As we watch today’s Recreation and Park Commission meeting on extending political insider Tom Hsieh’s no-bid contract to run the once-public Gleneagles Golf Course — which is being contested by a rival group headed by venture capitalist Brian Smith and notorious landlord attorney Andrew Zacks — we can only hope that both sides lose and the public interest somehow reemerges from this muck and mire.Read more »
A person claiming to be an eyewitness to the fatal shooting of Alejandro Nieto has come forward to say he did not see Nieto point a Taser at police officers before they opened fire, according to attorney Adante Pointer, who is representing Nieto’s family.
The eyewitness, whose identity Pointer would not disclose, told the attorney that he “did not see Alex point a Taser at anybody” and “did not see or hear any back-and-forth exchange that police said took place,” Pointer said in a phone interview with the Bay Guardian.Read more »
As the nation's eyes watch police officers in Ferguson firing rubber bullets and tear gas into crowds of protesters, one UC Berkeley sociologist is exploring how and why such violent conflicts erupt in the first place.
Nicholas Adams and his team call themselves Deciding Force. Its goal? To prevent violence between police and protesters at peaceful demonstrations through deep data analysis of the Occupy movement.Read more »
Midway through the introduction to More Curious (McSweeney's Books, 342 pp., $22), his recently-published collection of essays from the last 15 years, Sean Wilsey (who appears at the Booksmith Thu/21) reveals his quest to combine the styles of Thomas Pynchon and New Yorker legend Joseph Mitchell — paranoia and precision, respectively.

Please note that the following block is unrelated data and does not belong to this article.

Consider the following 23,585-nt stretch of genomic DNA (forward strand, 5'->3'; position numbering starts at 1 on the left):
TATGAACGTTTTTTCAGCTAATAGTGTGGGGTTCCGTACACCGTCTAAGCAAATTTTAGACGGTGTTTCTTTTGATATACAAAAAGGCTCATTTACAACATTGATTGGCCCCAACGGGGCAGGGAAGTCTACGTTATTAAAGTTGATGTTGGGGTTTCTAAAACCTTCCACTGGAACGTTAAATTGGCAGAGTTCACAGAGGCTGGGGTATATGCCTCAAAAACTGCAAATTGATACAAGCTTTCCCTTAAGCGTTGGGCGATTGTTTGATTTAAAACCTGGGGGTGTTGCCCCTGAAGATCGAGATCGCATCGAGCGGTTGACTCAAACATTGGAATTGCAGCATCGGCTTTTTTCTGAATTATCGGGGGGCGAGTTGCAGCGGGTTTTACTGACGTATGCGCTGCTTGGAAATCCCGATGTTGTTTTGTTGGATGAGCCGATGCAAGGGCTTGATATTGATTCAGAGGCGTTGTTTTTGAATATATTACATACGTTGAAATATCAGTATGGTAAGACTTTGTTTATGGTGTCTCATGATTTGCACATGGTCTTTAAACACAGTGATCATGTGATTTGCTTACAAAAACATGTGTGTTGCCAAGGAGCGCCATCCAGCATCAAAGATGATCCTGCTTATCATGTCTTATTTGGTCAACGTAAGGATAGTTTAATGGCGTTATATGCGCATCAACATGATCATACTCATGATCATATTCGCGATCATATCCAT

The introduction itself is a joyfully meta attempt at this very task. The 20-odd pages of often non-sequitorial rumination about the aforementioned authors, the triviality of the 1990s, and the first Obama election can be mistaken as “formless while still astonishingly informative” or “so intricately constructed and fact-filled that the form is too complex to be instantly identified.” The happy reality of all of Wilsey’s essays is somewhere between these two perceptions.
-- The venue formerly known as the Nob Hill Masonic Center will re-open next month as "The Masonic," a 3,300-seat music venue booked by Live Nation (as it was before), with new bars, food options, and a state-of-the-art sound system, after spending much of 2014 under construction. The lineup of shows so far has some pretty big hitters, with the Pixies, Broken Bells, Modest Mouse, and, um, Hall & Oates taking the stage in the coming months. Read more »
Feather was found around 7:30am on Sunday, Aug. 10 near Church and Duboce streets. Police are still looking for a white man in his 20s or 30s wearing a grey hoodie at the time of the attack. Police are reviewing camera footage which supposedly contains images of the attack, but have yet to release the footage to the public.